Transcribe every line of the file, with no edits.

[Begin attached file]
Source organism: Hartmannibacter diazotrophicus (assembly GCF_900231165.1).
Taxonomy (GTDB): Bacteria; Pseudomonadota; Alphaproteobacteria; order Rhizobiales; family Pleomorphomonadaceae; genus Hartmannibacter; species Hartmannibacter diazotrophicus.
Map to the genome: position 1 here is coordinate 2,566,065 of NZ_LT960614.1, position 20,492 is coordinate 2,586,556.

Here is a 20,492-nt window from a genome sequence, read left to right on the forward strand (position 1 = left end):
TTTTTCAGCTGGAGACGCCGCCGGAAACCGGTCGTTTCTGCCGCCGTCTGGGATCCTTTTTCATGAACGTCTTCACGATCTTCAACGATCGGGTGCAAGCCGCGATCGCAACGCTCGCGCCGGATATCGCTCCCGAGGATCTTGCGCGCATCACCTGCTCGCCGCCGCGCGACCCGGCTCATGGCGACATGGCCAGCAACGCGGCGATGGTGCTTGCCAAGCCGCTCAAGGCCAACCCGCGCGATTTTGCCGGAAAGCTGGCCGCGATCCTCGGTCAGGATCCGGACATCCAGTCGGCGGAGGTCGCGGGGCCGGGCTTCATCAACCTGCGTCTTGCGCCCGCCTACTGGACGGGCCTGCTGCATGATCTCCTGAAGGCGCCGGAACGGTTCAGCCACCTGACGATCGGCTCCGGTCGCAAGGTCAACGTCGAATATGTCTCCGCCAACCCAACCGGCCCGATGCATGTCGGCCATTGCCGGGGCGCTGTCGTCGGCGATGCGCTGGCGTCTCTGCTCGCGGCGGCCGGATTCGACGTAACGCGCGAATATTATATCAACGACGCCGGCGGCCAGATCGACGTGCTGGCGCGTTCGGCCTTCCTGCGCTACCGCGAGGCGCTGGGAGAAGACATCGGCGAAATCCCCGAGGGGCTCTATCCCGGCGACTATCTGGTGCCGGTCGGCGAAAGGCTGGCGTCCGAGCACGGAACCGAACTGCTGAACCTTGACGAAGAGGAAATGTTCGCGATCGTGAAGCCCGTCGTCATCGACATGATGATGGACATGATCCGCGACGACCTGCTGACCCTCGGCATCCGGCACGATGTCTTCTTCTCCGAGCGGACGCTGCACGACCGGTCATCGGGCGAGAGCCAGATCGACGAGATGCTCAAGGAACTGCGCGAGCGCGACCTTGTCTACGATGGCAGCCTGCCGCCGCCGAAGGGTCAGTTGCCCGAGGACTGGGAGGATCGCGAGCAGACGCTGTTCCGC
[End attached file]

Source organism: Hartmannibacter diazotrophicus (assembly GCF_900231165.1).
Taxonomy (GTDB): Bacteria; Pseudomonadota; Alphaproteobacteria; order Rhizobiales; family Pleomorphomonadaceae; genus Hartmannibacter; species Hartmannibacter diazotrophicus.
Map to the genome: position 1 here is coordinate 2,566,065 of NZ_LT960614.1, position 20,492 is coordinate 2,586,556.

Here is a 20,492-nt window from a genome sequence, read left to right on the forward strand (position 1 = left end):
TTTTTCAGCTGGAGACGCCGCCGGAAACCGGTCGTTTCTGCCGCCGTCTGGGATCCTTTTTCATGAACGTCTTCACGATCTTCAACGATCGGGTGCAAGCCGCGATCGCAACGCTCGCGCCGGATATCGCTCCCGAGGATCTTGCGCGCATCACCTGCTCGCCGCCGCGCGACCCGGCTCATGGCGACATGGCCAGCAACGCGGCGATGGTGCTTGCCAAGCCGCTCAAGGCCAACCCGCGCGATTTTGCCGGAAAGCTGGCCGCGATCCTCGGTCAGGATCCGGACATCCAGTCGGCGGAGGTCGCGGGGCCGGGCTTCATCAACCTGCGTCTTGCGCCCGCCTACTGGACGGGCCTGCTGCATGATCTCCTGAAGGCGCCGGAACGGTTCAGCCACCTGACGATCGGCTCCGGTCGCAAGGTCAACGTCGAATATGTCTCCGCCAACCCAACCGGCCCGATGCATGTCGGCCATTGCCGGGGCGCTGTCGTCGGCGATGCGCTGGCGTCTCTGCTCGCGGCGGCCGGATTCGACGTAACGCGCGAATATTATATCAACGACGCCGGCGGCCAGATCGACGTGCTGGCGCGTTCGGCCTTCCTGCGCTACCGCGAGGCGCTGGGAGAAGACATCGGCGAAATCCCCGAGGGGCTCTATCCCGGCGACTATCTGGTGCCGGTCGGCGAAAGGCTGGCGTCCGAGCACGGAACCGAACTGCTGAACCTTGACGAAGAGGAAATGTTCGCGATCGTGAAGCCCGTCGTCATCGACATGATGATGGACATGATCCGCGACGACCTGCTGACCCTCGGCATCCGGCACGATGTCTTCTTCTCCGAGCGGACGCTGCACGACCGGTCATCGGGCGAGAGCCAGATCGACGAGATGCTCAAGGAACTGCGCGAGCGCGACCTTGTCTACGATGGCAGCCTGCCGCCGCCGAAGGGTCAGTTGCCCGAGGACTGGGAGGATCGCGAGCAGACGCTGTTCCGC